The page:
Turning now, in overview, to a fifth aspect which may be implemented in conjunction with one or more of the other aspects described herein or can be implemented independently, the approach can be understood with reference to FIGS. 13 and 14. According to this approach a method of constructing a remotely editable machine-readable document is achieved by sending both a presentation image of a machine-readable document—for example a user viewable form to be edited together with a data structure identifying editable portions, to a remote editing location. The data structure may be an editable portion definition of the kind described with regard to the fourth aspect or may take any other appropriate form. Selection of editable areas within the documents is achieved by superimposing visual cues over an image of a document page. The positioning of the cues is derived from the document source by marking those elements that are editable, carrying this information through to the document presentation and conveying the associated positioning information to the browser. This enables remote editing of the document source using a standard web browser without the need for special graphical support.

Referring in more detail to FIG. 13, at a remote source which may be, for example, a server designated generally at 1300, a presentation image 1302 and a data structure 1304 identifying editable portions of the presentation image are generated. The presentation image may be generated, for example, produced by an observer 1310 from input documents shown generally as components 1306, 1308. The presentation image 1302 and data structure 1304 are sent for example over a network such as the internet 1312 to a remote editing location 1314 which may be, for example, a client computer. The client computer receives and displays the presentation image 1302 and implements the data structure 1304 allowing identification editing of the editable portion.

Referring to FIG. 14 a, therefore, the client computer may display the presentation image 1302 in conjunction with the edit screen 1304 of FIG. 14 b indicating the edit controls available for an aspect of the presentation image when that aspect is highlighted. When the edit command is performed the information is returned, again under the control of the data structure, to the remote source 1300 according to a source location defined in the data structure where the document is updated and the revised image shown in FIG. 14 c returned to the remote editing location together with the data structure allowing further editing.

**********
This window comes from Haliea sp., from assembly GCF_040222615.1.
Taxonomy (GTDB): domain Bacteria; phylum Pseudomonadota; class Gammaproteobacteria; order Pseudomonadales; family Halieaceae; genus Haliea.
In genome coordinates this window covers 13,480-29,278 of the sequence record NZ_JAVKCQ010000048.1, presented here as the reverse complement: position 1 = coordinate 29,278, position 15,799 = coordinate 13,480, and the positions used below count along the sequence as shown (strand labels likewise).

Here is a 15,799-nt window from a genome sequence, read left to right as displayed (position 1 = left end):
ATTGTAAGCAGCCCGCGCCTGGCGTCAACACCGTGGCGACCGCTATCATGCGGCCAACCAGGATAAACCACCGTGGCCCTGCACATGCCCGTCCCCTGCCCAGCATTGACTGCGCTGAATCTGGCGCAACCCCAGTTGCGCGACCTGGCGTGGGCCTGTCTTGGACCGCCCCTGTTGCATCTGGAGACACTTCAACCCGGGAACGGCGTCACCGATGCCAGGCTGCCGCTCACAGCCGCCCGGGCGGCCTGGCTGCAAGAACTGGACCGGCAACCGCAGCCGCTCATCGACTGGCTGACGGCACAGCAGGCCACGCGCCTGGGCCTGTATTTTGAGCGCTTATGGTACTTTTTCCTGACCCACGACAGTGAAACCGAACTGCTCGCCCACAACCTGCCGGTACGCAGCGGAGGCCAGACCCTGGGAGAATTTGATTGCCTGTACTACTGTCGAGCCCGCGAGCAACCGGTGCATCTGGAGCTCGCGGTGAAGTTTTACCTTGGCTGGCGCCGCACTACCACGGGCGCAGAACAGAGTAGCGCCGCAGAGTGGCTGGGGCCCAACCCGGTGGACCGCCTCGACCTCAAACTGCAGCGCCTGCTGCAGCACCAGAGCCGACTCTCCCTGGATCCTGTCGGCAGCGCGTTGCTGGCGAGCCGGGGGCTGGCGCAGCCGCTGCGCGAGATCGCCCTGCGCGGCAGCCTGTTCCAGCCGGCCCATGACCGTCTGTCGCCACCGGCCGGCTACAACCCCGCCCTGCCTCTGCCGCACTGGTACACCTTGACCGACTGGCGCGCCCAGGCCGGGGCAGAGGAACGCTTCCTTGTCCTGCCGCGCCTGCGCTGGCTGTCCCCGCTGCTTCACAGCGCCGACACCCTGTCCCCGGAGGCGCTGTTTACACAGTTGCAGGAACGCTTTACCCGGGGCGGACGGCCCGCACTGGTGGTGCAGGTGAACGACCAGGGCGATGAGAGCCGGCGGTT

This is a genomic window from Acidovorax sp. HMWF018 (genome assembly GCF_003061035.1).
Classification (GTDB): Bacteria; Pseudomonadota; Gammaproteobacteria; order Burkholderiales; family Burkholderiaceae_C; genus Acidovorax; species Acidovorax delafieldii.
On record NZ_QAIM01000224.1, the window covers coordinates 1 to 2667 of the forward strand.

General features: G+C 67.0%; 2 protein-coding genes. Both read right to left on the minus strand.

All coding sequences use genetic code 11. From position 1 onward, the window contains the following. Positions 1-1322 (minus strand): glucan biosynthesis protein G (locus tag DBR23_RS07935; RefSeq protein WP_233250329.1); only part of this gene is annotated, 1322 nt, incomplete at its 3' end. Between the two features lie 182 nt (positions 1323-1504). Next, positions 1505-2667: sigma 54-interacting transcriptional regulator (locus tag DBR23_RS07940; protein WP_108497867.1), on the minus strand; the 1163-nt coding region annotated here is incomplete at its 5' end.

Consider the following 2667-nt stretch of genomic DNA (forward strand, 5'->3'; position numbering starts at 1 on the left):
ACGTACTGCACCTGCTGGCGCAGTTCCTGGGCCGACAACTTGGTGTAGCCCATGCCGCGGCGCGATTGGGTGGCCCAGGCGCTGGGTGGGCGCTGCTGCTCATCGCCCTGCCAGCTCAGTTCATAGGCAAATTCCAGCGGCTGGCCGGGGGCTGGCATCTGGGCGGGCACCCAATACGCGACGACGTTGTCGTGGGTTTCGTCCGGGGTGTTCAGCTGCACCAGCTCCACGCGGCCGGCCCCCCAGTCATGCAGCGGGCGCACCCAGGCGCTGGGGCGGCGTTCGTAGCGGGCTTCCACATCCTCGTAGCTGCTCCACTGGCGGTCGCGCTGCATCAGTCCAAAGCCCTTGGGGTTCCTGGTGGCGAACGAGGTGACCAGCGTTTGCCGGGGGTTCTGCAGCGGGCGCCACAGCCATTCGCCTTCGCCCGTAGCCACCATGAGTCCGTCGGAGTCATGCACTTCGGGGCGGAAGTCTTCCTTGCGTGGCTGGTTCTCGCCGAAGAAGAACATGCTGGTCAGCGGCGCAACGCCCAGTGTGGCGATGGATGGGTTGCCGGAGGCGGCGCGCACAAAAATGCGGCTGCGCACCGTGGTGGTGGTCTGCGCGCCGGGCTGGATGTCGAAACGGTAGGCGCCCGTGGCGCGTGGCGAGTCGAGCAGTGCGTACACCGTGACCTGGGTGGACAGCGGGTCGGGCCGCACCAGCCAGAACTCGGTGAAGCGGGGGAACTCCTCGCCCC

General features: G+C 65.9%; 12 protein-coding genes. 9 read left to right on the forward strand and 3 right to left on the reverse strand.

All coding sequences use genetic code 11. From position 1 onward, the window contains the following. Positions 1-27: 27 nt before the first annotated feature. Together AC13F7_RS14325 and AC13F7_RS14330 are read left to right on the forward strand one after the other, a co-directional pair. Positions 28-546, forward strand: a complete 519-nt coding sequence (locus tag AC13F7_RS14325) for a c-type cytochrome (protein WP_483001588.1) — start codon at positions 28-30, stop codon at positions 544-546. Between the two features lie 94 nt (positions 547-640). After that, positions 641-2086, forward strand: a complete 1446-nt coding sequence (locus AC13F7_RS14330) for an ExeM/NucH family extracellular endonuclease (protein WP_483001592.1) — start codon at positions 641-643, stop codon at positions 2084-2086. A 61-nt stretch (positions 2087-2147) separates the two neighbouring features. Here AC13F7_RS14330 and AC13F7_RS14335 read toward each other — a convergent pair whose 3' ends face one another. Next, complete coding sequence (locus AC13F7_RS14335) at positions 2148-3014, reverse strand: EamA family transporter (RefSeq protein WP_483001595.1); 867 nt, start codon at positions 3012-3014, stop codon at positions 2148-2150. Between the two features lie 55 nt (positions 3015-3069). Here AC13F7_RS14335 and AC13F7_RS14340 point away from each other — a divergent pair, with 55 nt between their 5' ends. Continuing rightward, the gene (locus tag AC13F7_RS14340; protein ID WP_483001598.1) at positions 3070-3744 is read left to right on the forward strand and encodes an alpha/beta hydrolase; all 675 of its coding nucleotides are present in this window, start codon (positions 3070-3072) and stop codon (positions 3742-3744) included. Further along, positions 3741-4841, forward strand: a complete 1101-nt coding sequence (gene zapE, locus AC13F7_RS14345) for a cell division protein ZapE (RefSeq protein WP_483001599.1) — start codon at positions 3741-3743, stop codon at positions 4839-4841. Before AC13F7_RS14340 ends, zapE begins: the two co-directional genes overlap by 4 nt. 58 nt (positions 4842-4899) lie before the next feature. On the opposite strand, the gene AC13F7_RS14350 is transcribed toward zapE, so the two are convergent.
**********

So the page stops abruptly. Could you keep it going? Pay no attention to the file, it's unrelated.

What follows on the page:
Referring to FIG. 15, at the remote source or server, therefore, the presentation image and data structure are generated and at step 1502 these are sent to the remote editing location or client computer. At step 1504 the editable portion is edited and at step 1506 the edit is sent back to the server computer. At step 1508 the image is regenerated at the server and at step 1510 the edited image and data structure are sent to the client.

Hence a document that is constructed as an arrangement of pieces (for example images, text blocks, graphics) can be performed where a piece is selected before editing its content. This can be implemented remotely for example, for consumers or small business users where special local applications or web browser plug ins are not available to provide a suitable graphics environment for editing according to the aspect. Furthermore the service provider, for example at the server, can retain the documents source and code formatting a presentation from it without releasing it to the client.

Turning now to a sixth aspect in overview which can be implemented independently or in conjunction with, for example, the fifth aspect described above or any of the other aspects described herein, a method of controlling construction of a machine-readable document is provided. In particular a system is provided allowing users at a remote editing location to remotely manage their variable data and document templates via a web browser and selectively to create document instances for printing or other forms of distribution. The aspect combines template editing and flexible document layout techniques that can be accessed remotely to automate and simplify the overall process and allows, for example, addition of a data field at a remote editing location such that a corresponding machine-readable document template at a remote source is updated to include the additional data field.